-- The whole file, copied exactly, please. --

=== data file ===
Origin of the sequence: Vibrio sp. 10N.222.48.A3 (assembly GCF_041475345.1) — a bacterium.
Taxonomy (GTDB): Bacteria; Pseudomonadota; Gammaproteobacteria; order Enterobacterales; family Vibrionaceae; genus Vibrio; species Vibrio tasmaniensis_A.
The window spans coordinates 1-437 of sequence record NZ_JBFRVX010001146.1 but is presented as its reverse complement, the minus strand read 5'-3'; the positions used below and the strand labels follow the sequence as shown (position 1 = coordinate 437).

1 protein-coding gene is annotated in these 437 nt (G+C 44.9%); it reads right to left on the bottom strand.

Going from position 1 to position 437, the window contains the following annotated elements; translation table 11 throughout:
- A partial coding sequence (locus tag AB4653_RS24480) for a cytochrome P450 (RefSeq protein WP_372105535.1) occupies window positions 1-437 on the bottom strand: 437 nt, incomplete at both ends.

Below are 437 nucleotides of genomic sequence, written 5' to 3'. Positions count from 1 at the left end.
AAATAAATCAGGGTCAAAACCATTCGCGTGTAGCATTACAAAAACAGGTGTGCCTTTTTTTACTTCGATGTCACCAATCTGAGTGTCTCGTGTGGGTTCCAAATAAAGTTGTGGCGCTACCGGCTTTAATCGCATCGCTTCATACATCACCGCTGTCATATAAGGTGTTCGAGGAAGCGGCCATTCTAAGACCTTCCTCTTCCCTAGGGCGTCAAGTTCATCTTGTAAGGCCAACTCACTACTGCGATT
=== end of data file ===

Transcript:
Origin of the sequence: Vibrio sp. 10N.222.48.A3 (assembly GCF_041475345.1) — a bacterium.
Taxonomy (GTDB): Bacteria; Pseudomonadota; Gammaproteobacteria; order Enterobacterales; family Vibrionaceae; genus Vibrio; species Vibrio tasmaniensis_A.
The window spans coordinates 1-437 of sequence record NZ_JBFRVX010001146.1 but is presented as its reverse complement, the minus strand read 5'-3'; the positions used below and the strand labels follow the sequence as shown (position 1 = coordinate 437).

1 protein-coding gene is annotated in these 437 nt (G+C 44.9%); it reads right to left on the bottom strand.

Going from position 1 to position 437, the window contains the following annotated elements; translation table 11 throughout:
- A partial coding sequence (locus tag AB4653_RS24480) for a cytochrome P450 (RefSeq protein WP_372105535.1) occupies window positions 1-437 on the bottom strand: 437 nt, incomplete at both ends.

Below are 437 nucleotides of genomic sequence, written 5' to 3'. Positions count from 1 at the left end.
AAATAAATCAGGGTCAAAACCATTCGCGTGTAGCATTACAAAAACAGGTGTGCCTTTTTTTACTTCGATGTCACCAATCTGAGTGTCTCGTGTGGGTTCCAAATAAAGTTGTGGCGCTACCGGCTTTAATCGCATCGCTTCATACATCACCGCTGTCATATAAGGTGTTCGAGGAAGCGGCCATTCTAAGACCTTCCTCTTCCCTAGGGCGTCAAGTTCATCTTGTAAGGCCAACTCACTACTGCGATT